Samit Dutta’s grandfather the late Anil Kurmar Dutta was a fountain pen aficionado and had many pens in his collection. He would rotate them for his daily use and though the young Samit was hugely loved by his grandfather, access to the pens were a strict no-no. Mind you, those were the days, when the fountain pen was the standard and the ball-point pens, which were just coming in, were the “real” fancy stuff. As a matter of fact, in the schools, writing with a fountain pen was the rule and the use of ball-point pens was not only frowned upon, but also attracted punishment. (How I wish we could go back to those days! But that is another story.)
For the young Samit too, at that particular point in time, the fountain pens did not hold any special fascination, as they were near ubiquitous and certainly not things young people collected. And the only reason he would go to the Pen Hospital in Kolkata with his grandfather, would be to get the damaged pens mended, perhaps to buy a bottle of turquoise ink, which, though the rage among the fashionably inclined those days, was not available in his native town of Raniganj. The visits to Pen Hospital were almost incidental, the real attraction was Kolkata.
It is widely believed that the internet has killed the practice of writing with the hand and along with it, the fountain pen. However, in Samit Dutta’s case, the opposite seems to hold good. For, it was the internet that first fueled his curiosity about the hobby of buying and collecting fountain pens. His first acquisition was in the year 2007 when he bought a fountain pen from ebay. What propelled him into the hobby was the acquaintance of Subramaniam of ASA pens and a quirk of fate that forced Samit to visit Rajahmundhri for work, which led him to acquire his first Ratnam and Guider pens, apart from stoking his fascination and establishing him firmly as a lover of hand-turned Indian fountain pens for life.
This was incidentally the time (read the year 2010 and thereabouts) that most experts consider to be the worst time for the Indian fountain pen industry, which was facing an existential crisis, not aware of the fact that people like Samit Dutta were already planting the seeds of its revival, with the same internet that it painted as the villain, morphing to throw it a life line. The first net-based pen forums were already in place. People in India were aware, again thanks to the net, that fountain pen collecting as a hobby was globally accepted as mainstream and that it was possible to have a group of like-minded individuals discuss and deliberate of fountain pens.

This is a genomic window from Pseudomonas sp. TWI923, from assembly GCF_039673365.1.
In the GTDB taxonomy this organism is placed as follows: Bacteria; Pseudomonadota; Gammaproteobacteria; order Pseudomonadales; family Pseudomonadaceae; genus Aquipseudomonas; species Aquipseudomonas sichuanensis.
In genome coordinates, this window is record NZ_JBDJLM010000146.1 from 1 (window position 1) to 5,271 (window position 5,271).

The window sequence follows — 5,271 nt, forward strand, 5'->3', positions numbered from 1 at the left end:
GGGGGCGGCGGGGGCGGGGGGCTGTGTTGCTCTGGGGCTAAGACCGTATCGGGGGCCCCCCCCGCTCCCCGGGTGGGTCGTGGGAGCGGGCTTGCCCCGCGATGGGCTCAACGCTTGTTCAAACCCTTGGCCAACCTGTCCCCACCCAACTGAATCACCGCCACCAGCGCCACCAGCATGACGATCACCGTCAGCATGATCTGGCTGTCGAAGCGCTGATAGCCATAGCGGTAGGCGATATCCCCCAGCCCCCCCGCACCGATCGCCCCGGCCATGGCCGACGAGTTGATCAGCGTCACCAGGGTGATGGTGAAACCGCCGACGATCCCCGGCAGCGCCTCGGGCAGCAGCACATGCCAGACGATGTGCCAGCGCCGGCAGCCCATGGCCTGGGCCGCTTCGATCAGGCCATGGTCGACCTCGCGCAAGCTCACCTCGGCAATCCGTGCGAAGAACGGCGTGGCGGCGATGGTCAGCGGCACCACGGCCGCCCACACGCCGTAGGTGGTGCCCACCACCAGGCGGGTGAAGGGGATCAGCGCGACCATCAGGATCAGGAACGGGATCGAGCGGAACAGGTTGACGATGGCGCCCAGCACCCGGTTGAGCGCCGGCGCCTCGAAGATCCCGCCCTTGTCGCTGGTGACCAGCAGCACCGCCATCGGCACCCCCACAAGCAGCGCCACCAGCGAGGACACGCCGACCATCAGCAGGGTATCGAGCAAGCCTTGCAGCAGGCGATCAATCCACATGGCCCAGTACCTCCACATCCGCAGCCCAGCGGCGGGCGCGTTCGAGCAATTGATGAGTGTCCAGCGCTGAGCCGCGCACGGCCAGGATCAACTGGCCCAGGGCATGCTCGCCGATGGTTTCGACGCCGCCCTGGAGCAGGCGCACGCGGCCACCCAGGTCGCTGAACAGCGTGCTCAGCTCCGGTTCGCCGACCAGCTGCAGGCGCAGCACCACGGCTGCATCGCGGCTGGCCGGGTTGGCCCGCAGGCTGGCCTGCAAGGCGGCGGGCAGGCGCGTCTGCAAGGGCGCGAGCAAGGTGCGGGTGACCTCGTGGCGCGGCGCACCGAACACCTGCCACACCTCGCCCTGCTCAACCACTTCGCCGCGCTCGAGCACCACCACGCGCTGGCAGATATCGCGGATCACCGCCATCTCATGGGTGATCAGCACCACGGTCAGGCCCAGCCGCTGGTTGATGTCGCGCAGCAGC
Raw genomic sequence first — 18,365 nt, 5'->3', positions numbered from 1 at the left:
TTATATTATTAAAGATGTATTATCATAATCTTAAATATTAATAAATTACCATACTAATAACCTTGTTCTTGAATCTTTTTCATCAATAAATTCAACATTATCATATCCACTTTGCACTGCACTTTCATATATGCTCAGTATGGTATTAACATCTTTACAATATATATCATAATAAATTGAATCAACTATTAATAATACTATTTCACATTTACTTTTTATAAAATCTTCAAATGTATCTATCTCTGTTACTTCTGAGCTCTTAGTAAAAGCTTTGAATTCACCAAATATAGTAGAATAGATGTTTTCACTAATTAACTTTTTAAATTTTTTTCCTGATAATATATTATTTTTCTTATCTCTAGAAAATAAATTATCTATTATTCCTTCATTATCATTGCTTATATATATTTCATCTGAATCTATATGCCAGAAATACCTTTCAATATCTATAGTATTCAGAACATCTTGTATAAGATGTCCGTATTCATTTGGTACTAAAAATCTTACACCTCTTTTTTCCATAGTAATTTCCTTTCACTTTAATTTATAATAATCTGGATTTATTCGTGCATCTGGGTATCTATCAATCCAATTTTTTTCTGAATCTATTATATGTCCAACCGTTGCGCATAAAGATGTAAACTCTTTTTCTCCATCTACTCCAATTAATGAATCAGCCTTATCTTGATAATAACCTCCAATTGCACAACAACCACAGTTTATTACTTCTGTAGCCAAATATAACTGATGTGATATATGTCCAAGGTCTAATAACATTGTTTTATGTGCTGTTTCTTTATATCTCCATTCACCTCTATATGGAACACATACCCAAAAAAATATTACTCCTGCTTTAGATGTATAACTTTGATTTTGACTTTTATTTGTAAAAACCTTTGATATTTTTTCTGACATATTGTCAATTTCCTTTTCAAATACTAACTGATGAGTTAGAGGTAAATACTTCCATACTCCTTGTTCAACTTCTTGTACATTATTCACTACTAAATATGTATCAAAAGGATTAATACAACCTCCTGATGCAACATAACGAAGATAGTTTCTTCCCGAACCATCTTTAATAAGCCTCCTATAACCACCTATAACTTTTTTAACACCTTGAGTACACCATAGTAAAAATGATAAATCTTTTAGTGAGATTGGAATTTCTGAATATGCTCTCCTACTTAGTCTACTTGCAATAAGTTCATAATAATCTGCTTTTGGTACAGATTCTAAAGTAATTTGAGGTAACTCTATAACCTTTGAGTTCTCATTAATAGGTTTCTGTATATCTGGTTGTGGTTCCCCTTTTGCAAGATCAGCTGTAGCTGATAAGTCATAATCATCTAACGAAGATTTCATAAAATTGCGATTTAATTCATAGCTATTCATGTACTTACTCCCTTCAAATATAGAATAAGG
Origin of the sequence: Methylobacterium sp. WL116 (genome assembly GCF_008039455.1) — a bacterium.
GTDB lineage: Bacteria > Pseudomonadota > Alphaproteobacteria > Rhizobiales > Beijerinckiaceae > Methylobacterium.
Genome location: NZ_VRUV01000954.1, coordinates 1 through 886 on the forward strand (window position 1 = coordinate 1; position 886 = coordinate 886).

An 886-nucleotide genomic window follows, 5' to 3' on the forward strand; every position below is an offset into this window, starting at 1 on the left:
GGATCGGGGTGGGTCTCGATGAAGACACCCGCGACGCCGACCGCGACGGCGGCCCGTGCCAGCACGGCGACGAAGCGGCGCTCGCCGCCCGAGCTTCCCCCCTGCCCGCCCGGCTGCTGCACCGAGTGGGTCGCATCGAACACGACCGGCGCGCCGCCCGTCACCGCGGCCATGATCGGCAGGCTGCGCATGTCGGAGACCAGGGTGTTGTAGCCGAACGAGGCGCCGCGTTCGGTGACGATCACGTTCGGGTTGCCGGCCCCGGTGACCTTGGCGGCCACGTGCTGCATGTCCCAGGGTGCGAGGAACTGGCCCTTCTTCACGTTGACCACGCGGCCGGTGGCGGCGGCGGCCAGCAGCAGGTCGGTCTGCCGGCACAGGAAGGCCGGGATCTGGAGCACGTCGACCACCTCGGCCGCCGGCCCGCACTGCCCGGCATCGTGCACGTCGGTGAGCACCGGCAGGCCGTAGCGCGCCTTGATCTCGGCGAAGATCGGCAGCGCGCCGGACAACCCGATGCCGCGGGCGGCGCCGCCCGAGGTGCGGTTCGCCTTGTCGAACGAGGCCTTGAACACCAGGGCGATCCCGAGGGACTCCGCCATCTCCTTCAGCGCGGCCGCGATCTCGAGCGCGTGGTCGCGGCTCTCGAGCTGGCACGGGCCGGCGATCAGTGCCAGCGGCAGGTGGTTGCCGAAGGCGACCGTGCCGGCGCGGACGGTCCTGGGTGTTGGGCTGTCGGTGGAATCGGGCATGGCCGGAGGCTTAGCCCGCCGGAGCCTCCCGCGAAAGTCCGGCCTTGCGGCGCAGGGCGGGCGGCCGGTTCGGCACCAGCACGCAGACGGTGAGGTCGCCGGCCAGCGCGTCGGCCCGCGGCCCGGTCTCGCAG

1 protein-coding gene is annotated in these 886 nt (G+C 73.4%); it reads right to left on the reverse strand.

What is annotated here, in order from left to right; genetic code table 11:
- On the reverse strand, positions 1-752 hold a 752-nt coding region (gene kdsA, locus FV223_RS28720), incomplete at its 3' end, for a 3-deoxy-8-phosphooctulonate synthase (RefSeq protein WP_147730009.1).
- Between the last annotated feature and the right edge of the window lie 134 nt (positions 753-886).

The second fateful event, and we fountain pen lovers have every reason to thank providence for that, was a chance meeting that Samit Dutta had with Soumitra Sanyal, where else, but in the Pen Hospital. This was around the time that Soumitra Sanyal had single-handed, opened the first of the Kolkata based fountain pen groups in Facebook – the Greater Kolkata Pen Lovers. The year was 2016.
What followed in quick succession were a spate of WhatsApp and Facebook groups – the first being formed by Abhishek Dey, Dr Samrat Ganguly and Samit Dutta as the core members. Abhishek Dey has since become a little less prolific in the scene, but one earnestly hopes that he will be back with the same enthusiasm he had displayed at the onset. Soumitra Sanyal, whose profession forces him to remain away from active participation for long stretches of time, too is less regular, however, no one can deny the fact that the love for the “pen-chants” in his heart remains as strong as ever. Similar is the case of Dr Samrat Ganguly, whose increasing pressure as a medical practitioner has taken away most of the time, that he would otherwise have loved to spend with his fellow lovers of the fountain pen.
The next logical step was to add Kolkata to the Pelikan Hub map, which was successfully organised for the first time in 2017, with Avishek Dey as the hub master. The Holy-Trinity of Kolkata’s Fountain Pen lovers, however, had formed much before that around the year 2016 when Yusuf Mansoor joined the movement like a whirlwind. The rains that cooled the big-bang of Yusuf Mansoor’s entry, was brought in by Sukla Roy. It wasn’t like the way it is today – Yusuf Mansoor, the collector – was such a huge name in the circuit, that the founding members of the Kolkata pen lovers were scared out of their wits to initially approach him, even as acquaintances. It is a different story that Yusuf Mansoor, the human, turned out to be way bigger than either his reputation his peerless collection!
Now, the Fountain Pen lovers of Kolkata are getting ready for the next stage in the story of evolution. It has witnessed three Pelikan Hubs since the first, the migration of the wildebeest, the good, the bad and sometimes, the ugly. New faces have come in, bringing with them newer vigor, robust ideas, and hopefully, are harbingers of better inks tomorrow.
Samit Dutta flashes his smile. For, he is the one who has been there, seen it all from day one. And to be honest, one does not really know what fascinates him more as a collector – his pens or his pen friends.
Watch this space.
You can join www.penloverskolkata.com